Vaiva in her wheelchair on the helipad next to our helicopter

On 19 January 2008, Vaiva and her (now ex) partner set off early morning to purchase their dream car. However, they never made it to the dealership, and the journey Vaiva began was one no one anticipated.

“It was a very exciting morning,” Vaiva recollected. “But it was so early, so in the back of our friend’s car, I fell asleep. Next, I woke up in hospital.”

Vaiva has no memory of the car accident that changed her life forever. The driver had lost control of the car on the A2 at the Danson Interchange near Bexley and crashed with such an impact that the car was turned over and Vaiva thrown out of the rear window onto the carriageway. The nature of that mechanism of injury meant Vaiva’s injuries were expected to be very serious and London’s Air Ambulance team were dispatched immediately. The team was at her side within minutes, where it was apparent that Vaiva’s injuries – including suspected damage to the head, spine, and face – were life threatening. The doctor and paramedic team, with the assistance of the London Ambulance Service, elected to place Vaiva in an induced coma to best optimise her physiology. She was then flown to the Royal London Hospital which was London’s only Major Trauma Centre at the time. 

Vaiva in her wheelchair on a beach“When I opened my eyes, all I could see was a big light. I was on lots of drugs and I am thankful that the medical teams made it so I was never in physical pain.

“Only after weeks in hospital did the doctor begin to explain what had happened to me. I was incredibly drowsy, so when he mentioned a wheelchair, I just said okay.”

Vaiva had undergone five surgeries to reinforce some of her vertebrae with metal and fragments of hip bone, reset her fractured jaw and remove blood from her brain. The doctor then informed her of her spinal cord injury.

“I first thought the wheelchair was just temporary. I was thinking I can heal and I will stand up. But I wasn’t aware of how bad the spinal cord injury was. The doctor then told me that it was 50/50 if I would ever walk again.”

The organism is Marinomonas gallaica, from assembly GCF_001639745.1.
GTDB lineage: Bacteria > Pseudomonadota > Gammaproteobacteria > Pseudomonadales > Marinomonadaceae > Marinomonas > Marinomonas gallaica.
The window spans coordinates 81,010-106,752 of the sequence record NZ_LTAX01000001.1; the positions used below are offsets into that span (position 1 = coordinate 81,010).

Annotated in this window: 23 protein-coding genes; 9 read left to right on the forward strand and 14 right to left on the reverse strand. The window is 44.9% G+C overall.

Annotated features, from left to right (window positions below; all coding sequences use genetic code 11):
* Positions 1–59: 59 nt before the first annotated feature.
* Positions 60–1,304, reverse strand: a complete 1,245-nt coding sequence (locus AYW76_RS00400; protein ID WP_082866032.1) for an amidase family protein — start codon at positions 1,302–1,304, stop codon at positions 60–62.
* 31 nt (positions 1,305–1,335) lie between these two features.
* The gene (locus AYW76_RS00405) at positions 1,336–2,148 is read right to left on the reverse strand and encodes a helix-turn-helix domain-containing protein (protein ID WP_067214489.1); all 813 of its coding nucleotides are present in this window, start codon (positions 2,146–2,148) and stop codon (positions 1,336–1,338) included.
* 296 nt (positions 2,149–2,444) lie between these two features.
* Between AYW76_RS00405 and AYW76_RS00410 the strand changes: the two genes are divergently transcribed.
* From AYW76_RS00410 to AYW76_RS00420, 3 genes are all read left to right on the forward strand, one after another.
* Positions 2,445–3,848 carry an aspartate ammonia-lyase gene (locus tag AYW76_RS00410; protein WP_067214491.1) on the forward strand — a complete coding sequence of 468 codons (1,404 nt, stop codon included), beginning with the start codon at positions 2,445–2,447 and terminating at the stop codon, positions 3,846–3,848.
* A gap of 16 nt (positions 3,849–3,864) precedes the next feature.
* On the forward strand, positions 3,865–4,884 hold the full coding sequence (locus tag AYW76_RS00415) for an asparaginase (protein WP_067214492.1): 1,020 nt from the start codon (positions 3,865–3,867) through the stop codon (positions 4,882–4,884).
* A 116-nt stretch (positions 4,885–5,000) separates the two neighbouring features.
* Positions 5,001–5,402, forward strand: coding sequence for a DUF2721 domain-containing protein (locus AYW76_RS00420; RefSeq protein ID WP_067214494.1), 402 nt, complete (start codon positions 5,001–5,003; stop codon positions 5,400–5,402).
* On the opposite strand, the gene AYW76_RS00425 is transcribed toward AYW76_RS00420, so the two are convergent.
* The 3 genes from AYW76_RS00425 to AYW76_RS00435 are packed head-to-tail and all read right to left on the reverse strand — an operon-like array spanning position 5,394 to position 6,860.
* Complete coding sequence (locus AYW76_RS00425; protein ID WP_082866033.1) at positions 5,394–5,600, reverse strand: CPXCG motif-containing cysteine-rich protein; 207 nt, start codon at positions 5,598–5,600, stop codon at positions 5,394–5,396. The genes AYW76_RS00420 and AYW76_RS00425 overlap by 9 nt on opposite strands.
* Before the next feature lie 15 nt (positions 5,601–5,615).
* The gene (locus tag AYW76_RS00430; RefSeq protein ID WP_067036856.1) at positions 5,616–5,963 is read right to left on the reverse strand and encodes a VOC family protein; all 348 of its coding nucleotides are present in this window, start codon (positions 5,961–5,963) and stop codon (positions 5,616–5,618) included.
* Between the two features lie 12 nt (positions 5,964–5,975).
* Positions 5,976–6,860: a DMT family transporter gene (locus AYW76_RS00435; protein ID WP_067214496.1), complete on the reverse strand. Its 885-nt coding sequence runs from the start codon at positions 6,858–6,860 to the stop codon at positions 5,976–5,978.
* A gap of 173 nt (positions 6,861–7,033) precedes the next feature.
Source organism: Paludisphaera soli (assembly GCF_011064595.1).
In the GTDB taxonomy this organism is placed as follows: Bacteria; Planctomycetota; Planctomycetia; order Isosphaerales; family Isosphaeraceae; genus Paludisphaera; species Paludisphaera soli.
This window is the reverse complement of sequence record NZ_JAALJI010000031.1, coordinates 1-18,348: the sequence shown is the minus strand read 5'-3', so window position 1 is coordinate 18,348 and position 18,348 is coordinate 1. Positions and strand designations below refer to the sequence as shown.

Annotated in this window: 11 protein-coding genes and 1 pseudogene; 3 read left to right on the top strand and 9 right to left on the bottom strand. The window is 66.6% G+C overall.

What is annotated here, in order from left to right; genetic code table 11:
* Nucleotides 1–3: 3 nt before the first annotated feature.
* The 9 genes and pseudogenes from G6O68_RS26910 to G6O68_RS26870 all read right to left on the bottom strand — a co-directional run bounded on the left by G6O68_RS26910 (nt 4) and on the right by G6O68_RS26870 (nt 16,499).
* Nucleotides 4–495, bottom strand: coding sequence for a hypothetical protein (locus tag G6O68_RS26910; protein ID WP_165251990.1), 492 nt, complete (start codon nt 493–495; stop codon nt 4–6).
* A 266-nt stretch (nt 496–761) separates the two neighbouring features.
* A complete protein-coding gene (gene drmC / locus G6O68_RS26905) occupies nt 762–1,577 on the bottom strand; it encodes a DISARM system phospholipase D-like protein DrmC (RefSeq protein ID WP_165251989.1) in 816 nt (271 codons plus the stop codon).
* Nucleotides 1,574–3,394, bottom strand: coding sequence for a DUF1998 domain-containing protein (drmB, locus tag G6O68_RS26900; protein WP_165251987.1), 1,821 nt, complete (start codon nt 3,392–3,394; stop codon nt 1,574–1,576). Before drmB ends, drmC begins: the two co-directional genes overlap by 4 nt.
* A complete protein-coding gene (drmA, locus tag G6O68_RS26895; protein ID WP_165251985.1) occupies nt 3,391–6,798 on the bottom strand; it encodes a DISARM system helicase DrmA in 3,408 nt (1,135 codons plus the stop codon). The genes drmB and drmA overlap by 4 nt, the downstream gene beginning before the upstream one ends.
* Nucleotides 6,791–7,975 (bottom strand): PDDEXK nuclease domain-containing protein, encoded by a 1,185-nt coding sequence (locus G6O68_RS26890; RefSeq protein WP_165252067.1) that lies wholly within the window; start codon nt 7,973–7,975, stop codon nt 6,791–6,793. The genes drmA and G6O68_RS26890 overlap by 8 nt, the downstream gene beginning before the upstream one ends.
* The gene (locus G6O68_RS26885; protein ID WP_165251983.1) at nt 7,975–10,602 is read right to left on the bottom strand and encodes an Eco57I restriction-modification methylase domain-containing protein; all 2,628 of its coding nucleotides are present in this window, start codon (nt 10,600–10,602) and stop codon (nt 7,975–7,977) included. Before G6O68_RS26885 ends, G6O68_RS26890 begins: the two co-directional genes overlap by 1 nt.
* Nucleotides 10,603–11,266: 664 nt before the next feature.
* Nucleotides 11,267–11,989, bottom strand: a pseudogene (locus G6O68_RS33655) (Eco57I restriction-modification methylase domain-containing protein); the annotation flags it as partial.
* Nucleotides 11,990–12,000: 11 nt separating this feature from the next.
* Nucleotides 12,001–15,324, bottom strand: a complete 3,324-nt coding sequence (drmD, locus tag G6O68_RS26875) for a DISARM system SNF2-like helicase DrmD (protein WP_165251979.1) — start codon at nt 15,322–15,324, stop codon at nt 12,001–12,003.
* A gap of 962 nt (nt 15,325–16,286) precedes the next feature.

The emotional toll on Vaiva was as intense as the physical. “I felt like I was always wearing a mask – I was always pretending that things were going to return to normal, like I was temporarily playing a role in a movie.

Vaiva working with her personal trainer“Then you realise you have to adapt. I told myself that I can’t just give up. I have to invest in myself – my new self – now. You have to work out how to look forward because you’re lucky to have a future.”

Vaiva had to relearn how to do many daily tasks, such as dress, eat, hold a spoon and drive a car. But now she is independent and running her own beauty business, with aspirations to start another company. She trains with a personal trainer twice a week and she is making the most of life. "I really feel strong and courageous. I don't care whether I walk with high heels or use a wheelchair: I live a full life. In the last 14 years I have visited so many countries – I am experiencing life and I never think anything is boring anymore!”

The journey of recovery was difficult, but with the support of her sister, close family members and her own positive attitude, Vaiva is once again “living and happy”. Now, she wants to help others.

“It is my dream to create a charity trust for people with spinal cord injuries. Doctors don’t tell you how you have to adapt mentally, how hard it might be and what things will need to change. People need support from people who have gone through it themselves. That’s what I want to do.” Vaiva has already started work on this dream by creating a video which you can view below.

Her main message to anyone struggling is “you always need to invest in yourself. Who knows what is in the future. A door may have closed but a window can open. I didn’t get my dream car, but I did get a wheelchair!

“I am aware that I only have a future partly because of London’s Air Ambulance. I am so thankful for what they did for me. I will always want to help them in return.”

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